Why Latin America Bashes Bush

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A demonstration against Bush's visit in Mar del Plata, Argentina

President George W. Bush shouldn't have been too surprised by the angry—and ultimately violent—welcome he received Friday at the 4th Summit of the Americas in Mar del Plata, Argentina. After pledging during his 2000 election campaign to correct Washington's indifference to Latin America, the President is viewed as having all but turned his back on the region after most Latin American capitals declined to back his invasion of Iraq. But Bush's hemispheric cold shoulder has backfired: It created a political vacuum that has been largely filled by neo-leftists like Venezuelan President Hugo Chavez, who was expected to join tens of thousands of raucous demonstrators Friday marching through Mar del Plata to denounce Bush and his all-but-doomed efforts to forge a hemispheric free trade pact.

Far from being the mejor amigo he promised to be, Bush today is arguably more unpopular in Latin America than any U.S. president in history. In Argentina's capital, Buenos Aires, a recent poll showed 64% have a poor or very poor opinion of him. Elsewhere in the region, Bush's approval rating usually falls below 25%. Part of the problem is broad opposition to the Iraq war; another is the perception that Bush is a Monroe Doctrine throwback to heavy-handed U.S. interventionism in the region. That image caught fire after the Bush Administration was widely accused of backing a failed coup against Chavez in 2002 (a charge the White House denies). Fuel was added last summer when conservative televangelist Pat Robertson—a high-profile supporter of President Bush — publicly called for Chavez's assassination. (Robertson has since apologized.) Chavez is a democratically elected president, but his close friendship with Cuba's Fidel Castro, his own flirtations with autocratic government and his recently declared interest in acquiring nuclear technology have Washington bristling. As a result, the fiery Chavez and his growing number of supporters around the region remain vocally convinced that Bush is out to kill him.

But Bush's biggest south-of-the-border PR problem is economic. Even before the start of the November 4-5 Summit, devoted to combating poverty and creating jobs, Argentina, Brazil, Venezuela and other Latin nations banded together to nudge Washington's Free Trade Area of the Americas (FTAA) proposal off the agenda. The move, which has angered the Bush Administration, reflects growing skepticism in Latin America over the virtues of free-market reforms, which many believe have simply widened the chasm between rich and poor in a region that already displays the world's worst disparities in wealth.

Besides promoting market reforms, the White House also sees the FTAA as a shield against the growing encroachment of China and the European Union into Latin America. Chavez has made no secret of his desire to undercut U.S. hegemony in the region by forging a new Latin American economic and political integration. Oil may be his chosen weapon to achieve that goal: Venezuela, which holds the hemisphere's largest oil reserves and which supplies almost 15% of the U.S. needs, is forming regional energy partnerships that offer cash- and fuel-strapped neighbors cheaper access to Venezuelan oil. And he and other Latin governments are ratcheting up trade with non-traditional partners like China, whose exploding appetite for raw materials has boosted its total trade with Latin America from $8 billion in 1999 to more than $30 billion this year. That includes increased oil imports from Venezuela, which has caused Washington to fret about a long-term shortfall in its own crude imports from one of its nearest and most reliable suppliers.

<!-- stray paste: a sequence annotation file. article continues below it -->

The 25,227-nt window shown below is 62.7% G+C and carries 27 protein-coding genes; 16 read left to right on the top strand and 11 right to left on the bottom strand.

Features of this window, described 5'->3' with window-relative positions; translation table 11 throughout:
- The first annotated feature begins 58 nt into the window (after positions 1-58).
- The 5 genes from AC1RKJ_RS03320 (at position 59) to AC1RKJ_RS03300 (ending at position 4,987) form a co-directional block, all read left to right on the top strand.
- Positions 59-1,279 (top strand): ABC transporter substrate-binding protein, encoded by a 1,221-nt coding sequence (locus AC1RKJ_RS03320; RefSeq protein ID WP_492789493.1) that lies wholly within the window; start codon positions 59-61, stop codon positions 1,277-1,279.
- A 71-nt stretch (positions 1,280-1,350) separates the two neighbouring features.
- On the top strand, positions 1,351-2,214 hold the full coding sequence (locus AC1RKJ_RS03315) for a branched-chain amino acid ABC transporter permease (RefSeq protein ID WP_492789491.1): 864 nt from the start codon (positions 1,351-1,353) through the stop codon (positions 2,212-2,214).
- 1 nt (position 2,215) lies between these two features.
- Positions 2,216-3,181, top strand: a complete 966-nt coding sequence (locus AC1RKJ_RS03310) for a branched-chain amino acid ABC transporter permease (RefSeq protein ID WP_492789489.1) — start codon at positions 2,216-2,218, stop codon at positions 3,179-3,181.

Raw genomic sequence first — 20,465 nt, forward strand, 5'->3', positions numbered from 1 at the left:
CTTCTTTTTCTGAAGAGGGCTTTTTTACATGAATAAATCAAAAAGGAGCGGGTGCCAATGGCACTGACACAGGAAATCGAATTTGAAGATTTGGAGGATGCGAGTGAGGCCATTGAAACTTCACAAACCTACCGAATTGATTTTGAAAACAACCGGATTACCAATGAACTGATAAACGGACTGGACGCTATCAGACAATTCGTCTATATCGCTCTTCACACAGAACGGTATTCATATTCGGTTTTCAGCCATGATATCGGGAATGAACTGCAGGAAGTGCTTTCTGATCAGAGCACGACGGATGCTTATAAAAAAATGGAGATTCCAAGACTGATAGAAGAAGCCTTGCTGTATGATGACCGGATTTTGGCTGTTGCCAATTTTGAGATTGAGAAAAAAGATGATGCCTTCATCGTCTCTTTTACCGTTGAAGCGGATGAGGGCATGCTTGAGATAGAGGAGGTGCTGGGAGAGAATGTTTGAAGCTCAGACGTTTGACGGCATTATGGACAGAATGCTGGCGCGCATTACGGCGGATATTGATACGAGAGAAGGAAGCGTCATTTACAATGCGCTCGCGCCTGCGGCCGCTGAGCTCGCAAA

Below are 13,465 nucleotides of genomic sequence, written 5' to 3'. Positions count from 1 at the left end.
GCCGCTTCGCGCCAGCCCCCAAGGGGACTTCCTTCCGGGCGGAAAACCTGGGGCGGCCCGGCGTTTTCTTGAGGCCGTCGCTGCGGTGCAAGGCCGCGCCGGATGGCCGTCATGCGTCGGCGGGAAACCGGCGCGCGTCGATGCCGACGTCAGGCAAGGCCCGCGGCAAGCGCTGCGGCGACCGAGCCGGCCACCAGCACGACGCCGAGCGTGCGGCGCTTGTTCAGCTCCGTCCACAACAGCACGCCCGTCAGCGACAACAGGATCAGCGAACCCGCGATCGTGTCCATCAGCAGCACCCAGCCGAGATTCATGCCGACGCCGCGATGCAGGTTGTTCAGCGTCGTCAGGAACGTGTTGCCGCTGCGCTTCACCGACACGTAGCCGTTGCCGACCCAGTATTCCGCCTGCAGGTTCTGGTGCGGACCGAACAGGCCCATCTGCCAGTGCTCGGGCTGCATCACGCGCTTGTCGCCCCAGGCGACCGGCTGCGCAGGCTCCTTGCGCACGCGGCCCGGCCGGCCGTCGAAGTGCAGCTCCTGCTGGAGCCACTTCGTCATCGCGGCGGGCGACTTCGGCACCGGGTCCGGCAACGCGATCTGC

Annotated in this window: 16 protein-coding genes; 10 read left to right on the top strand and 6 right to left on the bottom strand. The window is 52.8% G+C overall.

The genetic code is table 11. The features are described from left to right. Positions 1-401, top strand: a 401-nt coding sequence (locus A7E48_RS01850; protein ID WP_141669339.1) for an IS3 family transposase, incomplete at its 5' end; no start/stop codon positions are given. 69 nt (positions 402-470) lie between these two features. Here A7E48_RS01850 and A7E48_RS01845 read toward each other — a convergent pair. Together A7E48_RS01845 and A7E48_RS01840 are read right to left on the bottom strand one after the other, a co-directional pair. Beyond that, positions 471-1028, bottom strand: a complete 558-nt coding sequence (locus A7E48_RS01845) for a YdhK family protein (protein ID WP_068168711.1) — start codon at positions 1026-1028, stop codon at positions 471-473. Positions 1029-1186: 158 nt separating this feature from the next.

Still, the U.S. remains by a long way Latin America's most important trading partner, a relationship worth over $400 billion a year. So, despite the North-South acrimony at the 34-nation Summit (communist Cuba is excluded), both sides have reason to seek common ground.

The reality for Washington is that the region's neo-leftist revival extends far beyond the bluster of Chavez: At least eight Latin American nations either have recently elected left-wing heads of state (including the region's largest economy, Brazil) or have leftists leading in the polls for upcoming presidential elections (including Mexico and Bolivia). Failure to engage the region's new politics will not only have economic consequences; it could also imperil other key U.S. goals in the hemisphere such as the war on drugs, immigration reform and the consolidation of democracy.

For the resurgent governing Left in Latin America, however, the reality is that the summit's goal of eliminating poverty by creating jobs can't be achieved without a certain level of economic globalization, especially in the form of prodigious U.S. investment. Before the gap between Latin America's rich and poor can be narrowed, the gap between Washington and Latin America has to be bridged as well.